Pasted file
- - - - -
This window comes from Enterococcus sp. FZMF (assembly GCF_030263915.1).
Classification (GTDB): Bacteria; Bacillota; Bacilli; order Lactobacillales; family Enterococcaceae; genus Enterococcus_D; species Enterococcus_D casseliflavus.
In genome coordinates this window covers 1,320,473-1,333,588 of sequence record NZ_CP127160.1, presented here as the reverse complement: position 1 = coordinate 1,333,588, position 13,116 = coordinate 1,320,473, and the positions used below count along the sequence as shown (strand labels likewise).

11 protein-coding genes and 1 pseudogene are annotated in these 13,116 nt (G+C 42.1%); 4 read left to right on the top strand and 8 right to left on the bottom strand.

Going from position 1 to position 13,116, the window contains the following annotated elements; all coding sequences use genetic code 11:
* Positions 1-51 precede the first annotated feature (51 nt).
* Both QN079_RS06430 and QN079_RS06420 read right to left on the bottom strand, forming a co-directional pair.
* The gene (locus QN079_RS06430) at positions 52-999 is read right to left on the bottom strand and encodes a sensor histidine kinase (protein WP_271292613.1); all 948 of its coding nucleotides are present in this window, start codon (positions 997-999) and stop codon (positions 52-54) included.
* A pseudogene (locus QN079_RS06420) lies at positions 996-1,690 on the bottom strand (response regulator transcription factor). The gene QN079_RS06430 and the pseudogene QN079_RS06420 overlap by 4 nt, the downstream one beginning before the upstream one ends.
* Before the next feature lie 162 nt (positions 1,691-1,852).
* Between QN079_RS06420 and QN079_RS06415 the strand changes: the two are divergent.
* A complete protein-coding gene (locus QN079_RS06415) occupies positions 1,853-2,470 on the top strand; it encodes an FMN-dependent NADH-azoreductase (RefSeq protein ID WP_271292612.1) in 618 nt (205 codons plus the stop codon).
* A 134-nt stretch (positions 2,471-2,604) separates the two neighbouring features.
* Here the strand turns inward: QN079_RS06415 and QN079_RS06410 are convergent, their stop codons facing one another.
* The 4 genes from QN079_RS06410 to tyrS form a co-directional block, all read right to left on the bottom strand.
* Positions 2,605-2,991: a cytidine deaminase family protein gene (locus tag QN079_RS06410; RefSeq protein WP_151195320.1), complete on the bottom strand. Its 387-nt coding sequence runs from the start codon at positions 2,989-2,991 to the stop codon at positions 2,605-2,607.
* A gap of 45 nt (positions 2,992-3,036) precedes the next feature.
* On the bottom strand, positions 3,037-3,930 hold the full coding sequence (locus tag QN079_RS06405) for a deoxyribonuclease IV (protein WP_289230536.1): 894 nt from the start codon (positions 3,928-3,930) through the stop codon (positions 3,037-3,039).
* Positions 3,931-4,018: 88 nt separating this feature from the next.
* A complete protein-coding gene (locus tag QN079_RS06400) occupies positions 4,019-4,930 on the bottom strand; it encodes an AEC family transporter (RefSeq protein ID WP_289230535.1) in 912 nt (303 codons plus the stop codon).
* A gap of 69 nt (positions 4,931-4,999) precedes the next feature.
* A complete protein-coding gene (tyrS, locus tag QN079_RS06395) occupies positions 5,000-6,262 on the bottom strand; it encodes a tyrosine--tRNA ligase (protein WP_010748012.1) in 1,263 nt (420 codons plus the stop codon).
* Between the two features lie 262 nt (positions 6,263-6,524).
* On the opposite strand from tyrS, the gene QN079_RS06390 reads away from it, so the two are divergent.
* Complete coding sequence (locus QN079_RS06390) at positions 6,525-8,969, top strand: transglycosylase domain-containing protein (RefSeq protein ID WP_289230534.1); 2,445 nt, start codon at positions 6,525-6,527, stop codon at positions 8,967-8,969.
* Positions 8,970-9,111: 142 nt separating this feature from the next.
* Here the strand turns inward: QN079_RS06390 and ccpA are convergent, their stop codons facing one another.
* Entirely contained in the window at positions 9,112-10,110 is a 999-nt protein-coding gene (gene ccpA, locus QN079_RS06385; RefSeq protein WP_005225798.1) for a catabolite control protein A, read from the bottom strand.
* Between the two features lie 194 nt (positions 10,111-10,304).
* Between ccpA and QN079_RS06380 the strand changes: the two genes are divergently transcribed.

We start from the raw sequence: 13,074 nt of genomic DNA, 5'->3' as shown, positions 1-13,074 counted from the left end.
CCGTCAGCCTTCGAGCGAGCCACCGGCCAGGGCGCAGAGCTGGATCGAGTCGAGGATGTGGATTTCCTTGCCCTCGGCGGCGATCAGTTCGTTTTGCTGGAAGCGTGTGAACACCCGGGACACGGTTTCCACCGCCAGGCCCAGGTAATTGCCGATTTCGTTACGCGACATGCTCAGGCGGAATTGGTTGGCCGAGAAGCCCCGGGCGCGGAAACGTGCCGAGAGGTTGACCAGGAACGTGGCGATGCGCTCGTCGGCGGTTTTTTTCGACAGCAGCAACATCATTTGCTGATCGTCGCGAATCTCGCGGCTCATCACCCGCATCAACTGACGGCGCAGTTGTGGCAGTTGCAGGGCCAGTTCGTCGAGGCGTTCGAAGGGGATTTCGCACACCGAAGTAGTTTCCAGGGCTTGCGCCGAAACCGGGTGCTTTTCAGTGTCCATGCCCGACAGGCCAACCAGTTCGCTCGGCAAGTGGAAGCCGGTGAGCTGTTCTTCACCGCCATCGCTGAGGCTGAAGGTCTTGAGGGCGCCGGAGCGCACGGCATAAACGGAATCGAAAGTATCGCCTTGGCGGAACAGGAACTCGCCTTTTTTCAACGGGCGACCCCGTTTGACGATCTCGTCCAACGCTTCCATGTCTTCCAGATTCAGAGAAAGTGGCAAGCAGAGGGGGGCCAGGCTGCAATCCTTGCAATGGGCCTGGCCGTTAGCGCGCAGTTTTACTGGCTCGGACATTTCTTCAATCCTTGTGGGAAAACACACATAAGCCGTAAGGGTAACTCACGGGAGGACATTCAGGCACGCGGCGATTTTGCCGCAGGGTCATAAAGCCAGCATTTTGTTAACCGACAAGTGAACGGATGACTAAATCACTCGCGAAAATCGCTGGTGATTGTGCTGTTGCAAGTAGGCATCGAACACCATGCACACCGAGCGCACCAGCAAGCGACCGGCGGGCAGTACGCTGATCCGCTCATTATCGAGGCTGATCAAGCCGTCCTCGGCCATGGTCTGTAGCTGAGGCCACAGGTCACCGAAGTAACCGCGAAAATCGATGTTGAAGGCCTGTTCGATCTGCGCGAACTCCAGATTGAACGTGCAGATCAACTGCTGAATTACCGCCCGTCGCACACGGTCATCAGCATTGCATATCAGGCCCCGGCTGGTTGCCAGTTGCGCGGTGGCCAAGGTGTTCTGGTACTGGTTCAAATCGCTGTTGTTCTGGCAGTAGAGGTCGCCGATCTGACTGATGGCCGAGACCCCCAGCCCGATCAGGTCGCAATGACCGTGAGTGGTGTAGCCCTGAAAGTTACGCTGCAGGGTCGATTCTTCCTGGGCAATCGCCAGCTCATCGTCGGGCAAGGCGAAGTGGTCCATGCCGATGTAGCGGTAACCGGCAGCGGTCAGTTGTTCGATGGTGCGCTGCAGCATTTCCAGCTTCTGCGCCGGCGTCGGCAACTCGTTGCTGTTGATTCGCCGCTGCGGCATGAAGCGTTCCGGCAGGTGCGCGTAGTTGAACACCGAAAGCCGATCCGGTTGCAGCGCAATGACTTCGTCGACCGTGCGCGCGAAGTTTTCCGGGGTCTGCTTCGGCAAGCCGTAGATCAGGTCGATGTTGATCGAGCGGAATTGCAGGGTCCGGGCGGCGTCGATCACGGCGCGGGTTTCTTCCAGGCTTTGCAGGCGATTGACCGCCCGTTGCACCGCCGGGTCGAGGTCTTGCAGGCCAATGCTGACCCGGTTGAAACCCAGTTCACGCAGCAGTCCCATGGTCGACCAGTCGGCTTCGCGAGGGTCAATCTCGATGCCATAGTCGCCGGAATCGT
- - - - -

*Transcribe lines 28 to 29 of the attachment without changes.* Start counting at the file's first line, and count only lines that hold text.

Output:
* Entirely contained in the window at positions 9,112-10,110 is a 999-nt protein-coding gene (gene ccpA, locus QN079_RS06385; RefSeq protein WP_005225798.1) for a catabolite control protein A, read from the bottom strand.
* Between the two features lie 194 nt (positions 10,111-10,304).